For me, the Novablast series has been one of the most exciting non-plated series over the past 2 years. What made it so exciting was its super fun, bouncy ride. ASICS managed to achieve this with the Novablast’s unique midsole geometry.

The Novablast 1 and 2 had a deep decoupled groove underneath them which started at the rearfoot and extended all the way into the forefoot. The sides of the midsole also had a scoop shape with deep triangular indentations which allowed a high level of compression when the shoe was loaded.

This created the “trampoline effect” which felt as if the shoes were propelling you upwards and forwards. The “trampoline effect” gave it the ability to pick up the pace for faster runs while its thick, cushioned midsole made it also great for easy and long runs. Versatility was a big strength of the Novablast.

My favourite thing about the Novablast is that it offers younger runners something different if the Nimbus/Kayano/Cumulus don’t appeal to them. Its ride is more modern, more exciting.

The Novablast was one of my highest-rated trainers last year and a staple in my rotation.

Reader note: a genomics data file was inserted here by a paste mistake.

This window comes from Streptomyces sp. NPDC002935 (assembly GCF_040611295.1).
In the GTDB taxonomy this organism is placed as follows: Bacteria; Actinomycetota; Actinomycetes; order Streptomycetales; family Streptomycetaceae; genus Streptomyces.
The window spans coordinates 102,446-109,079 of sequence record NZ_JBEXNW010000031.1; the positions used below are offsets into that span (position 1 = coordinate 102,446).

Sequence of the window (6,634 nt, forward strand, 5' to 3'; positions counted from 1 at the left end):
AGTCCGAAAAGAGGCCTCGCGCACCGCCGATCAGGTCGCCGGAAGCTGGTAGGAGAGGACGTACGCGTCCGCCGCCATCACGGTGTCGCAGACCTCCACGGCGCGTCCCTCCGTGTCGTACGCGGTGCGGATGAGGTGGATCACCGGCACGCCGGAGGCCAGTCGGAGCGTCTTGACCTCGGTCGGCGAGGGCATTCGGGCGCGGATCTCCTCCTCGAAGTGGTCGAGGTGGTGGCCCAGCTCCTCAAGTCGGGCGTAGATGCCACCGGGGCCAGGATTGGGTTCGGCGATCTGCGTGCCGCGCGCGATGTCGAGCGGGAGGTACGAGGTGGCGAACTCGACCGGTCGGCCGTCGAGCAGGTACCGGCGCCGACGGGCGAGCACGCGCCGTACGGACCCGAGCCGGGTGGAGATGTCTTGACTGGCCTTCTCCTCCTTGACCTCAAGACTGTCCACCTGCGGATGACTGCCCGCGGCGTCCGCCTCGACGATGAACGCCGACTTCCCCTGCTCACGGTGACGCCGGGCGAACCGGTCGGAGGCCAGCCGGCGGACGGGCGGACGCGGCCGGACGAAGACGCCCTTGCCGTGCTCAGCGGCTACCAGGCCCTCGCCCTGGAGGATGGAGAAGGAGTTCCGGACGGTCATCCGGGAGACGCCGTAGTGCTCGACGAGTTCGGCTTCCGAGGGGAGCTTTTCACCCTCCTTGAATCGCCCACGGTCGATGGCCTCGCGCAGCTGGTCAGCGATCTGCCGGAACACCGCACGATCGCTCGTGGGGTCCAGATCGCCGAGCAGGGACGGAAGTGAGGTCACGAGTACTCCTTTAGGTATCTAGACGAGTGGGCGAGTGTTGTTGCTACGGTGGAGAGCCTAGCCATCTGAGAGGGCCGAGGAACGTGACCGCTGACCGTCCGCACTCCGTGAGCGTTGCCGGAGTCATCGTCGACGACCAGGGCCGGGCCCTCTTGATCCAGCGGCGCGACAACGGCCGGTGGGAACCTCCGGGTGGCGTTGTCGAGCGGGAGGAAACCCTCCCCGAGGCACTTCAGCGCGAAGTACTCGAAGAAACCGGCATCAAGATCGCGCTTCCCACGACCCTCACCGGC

Every year, the Novablast gets a full house of changes. This year’s version has a brand new upper, midsole and outsole. Version 2 weighed 9.7 oz (275 g) and version 3 now weighs 8.9 oz (252 g) which is a significant weight loss. The midsole of version 3 has 1 more millimetre of foam in the heel and in the forefoot, making it even more cushioned. The price has gone up by $10.

Asics Novablast 3 First Impressions

The first time I walked around in it, it felt surprisingly firmer than the first two versions. I was expecting the FF Blast+ midsole to be extremely squishy like the midsole of the Nimbus 24 but this foam felt denser.

My first run was a 30 kilometre long weekend run. The Novablast 3 felt fantastic right out of the box and it didn’t need to be broken in. The ride felt firmer than previous versions but it wasn’t uncomfortably firm.

The midsole felt very well-cushioned and I felt like I could have run further if it wasn’t for the late morning heat. You could easily run a full marathon in the Novablast 3. The upper felt extremely comfortable although I experienced downward tongue slide.